EcoJustice Radio celebrates the land and water protectors of the Amazon Rainforest in a Four-Part series called Amazon Defenders. In Part Three we discuss the Indigenous rights movement for community and ecosystem health in Brazil with guest Ana Paula Vargas, Program Manager at Amazon Watch. We also discuss the six US-based financial institutions complicit in deforestation, fires, and rainforest destruction. LISTEN TO PART ONE – PART TWO
Defending the Forest and Indigenous Territories from Corporate Land Invasion
We look into what is happening in the Eastern Amazon and the Brazilian Rainforest where the issues of deforestation, road development, forest fires, cattle ranching, land invasion, soy farming, mining, and COVID-19 are integrally impacting the health and viability of the rainforest and its peoples. We hear about the vital stewardship by an Indigenous-led movement for human and environmental rights, and efforts to demand accountability for the six US-based financial institutions funding the destruction.
In 2020, deforestation in Brazil’s Amazon rainforest surged to a 12-year high, losing 2.7 million acres. The number of fires so far this year are also at a decade high. In only the first 10 months of 2020, the blazes are up by 25% from 2019, when the destruction spurred international outcry.
So, why is the Brazilian Amazon, inside the Earth’s largest rainforest, on fire?
Could it be that the soybeans, meat, metals, minerals, and other commodities, produced in the Brazilian Amazon and shipped around the world, are taking their toll? Environmentalists have blamed the rising deforestation rate on the Jair Bolsonaro administration’s efforts to roll back forest protection, reduce environmental law enforcement and penalties for illegal forest clearing, sack career scientists from federal agencies, and demonize environmental defenders as enemies of the state.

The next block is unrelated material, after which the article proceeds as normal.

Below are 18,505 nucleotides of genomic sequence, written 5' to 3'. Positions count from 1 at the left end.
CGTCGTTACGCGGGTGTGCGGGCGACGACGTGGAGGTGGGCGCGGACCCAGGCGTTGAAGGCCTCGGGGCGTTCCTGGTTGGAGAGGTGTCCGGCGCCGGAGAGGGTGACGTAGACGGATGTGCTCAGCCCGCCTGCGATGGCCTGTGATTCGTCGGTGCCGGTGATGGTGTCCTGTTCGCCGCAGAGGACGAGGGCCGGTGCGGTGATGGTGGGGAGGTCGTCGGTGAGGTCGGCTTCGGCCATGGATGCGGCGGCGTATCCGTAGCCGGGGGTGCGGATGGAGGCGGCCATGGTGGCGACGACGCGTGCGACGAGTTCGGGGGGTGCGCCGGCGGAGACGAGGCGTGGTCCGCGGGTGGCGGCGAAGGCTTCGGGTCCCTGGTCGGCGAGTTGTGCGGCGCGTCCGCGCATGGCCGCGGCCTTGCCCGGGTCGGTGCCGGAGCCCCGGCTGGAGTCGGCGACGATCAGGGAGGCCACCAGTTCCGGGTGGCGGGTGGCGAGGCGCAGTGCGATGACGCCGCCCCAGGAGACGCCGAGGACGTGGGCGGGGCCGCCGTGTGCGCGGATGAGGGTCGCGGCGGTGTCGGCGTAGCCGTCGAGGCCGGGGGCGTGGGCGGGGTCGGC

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The flow of foreign investments into companies operating in the Brazilian Amazon encompass an intricate international network that financially enables actors responsible for egregious socio-environmental crimes. Within this extractive economic paradigm, Indigenous peoples are often treated as an “obstacle to development” and their lands are invaded, occupied, looted, and destroyed. Led by Bolsonaro, the country’s federal government is actively facilitating today’s mounting crisis.
Complicity in Destruction, published by the Association of Brazil’s Indigenous Peoples (APIB) in partnership with Amazon Watch, identified six major U.S.-based financial institutions – BlackRock, Citigroup, JPMorgan Chase, Vanguard, Bank of America, and Dimensional Fund Advisors – that contributed more than US$18 billion (100 billion BRL) to nine companies between 2017 and 2020.
EcoJustice Radio explores inspiring stories of Indigenous resistance to protect sovereign territories from corporate invasion, exploitation, and extraction. In the Amazon, community-born resistance is the reason for change. Even recently, the largest number of indigenous peoples were elected to the Brazilian government.
Ana Paula Vargas, who goes by Paula, has been advocating for more than 20 years with communications and culture, human rights, and social justice in Brazil. As Program Manager at Amazon Watch, she has collaborated with international institutions to support and promote projects from popular associations, social movements, and grassroots organizations. Now, she is living in the Bay Area, California, where Amazon Watch is headquartered.
Podcast Website: http://ecojusticeradio.org/
Podcast Blog: https://wilderutopia.com/category/ecojustice-radio/
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Hosted by Jessica Aldridge
Engineer: Blake Lampkin
Executive Producer: Jack Eidt
Producer: Emilia Barrosse
Show Created by Mark and JP Morris
Music: Javier Kadry
Photo courtesy Amazon Watch
Updated 23 December 2020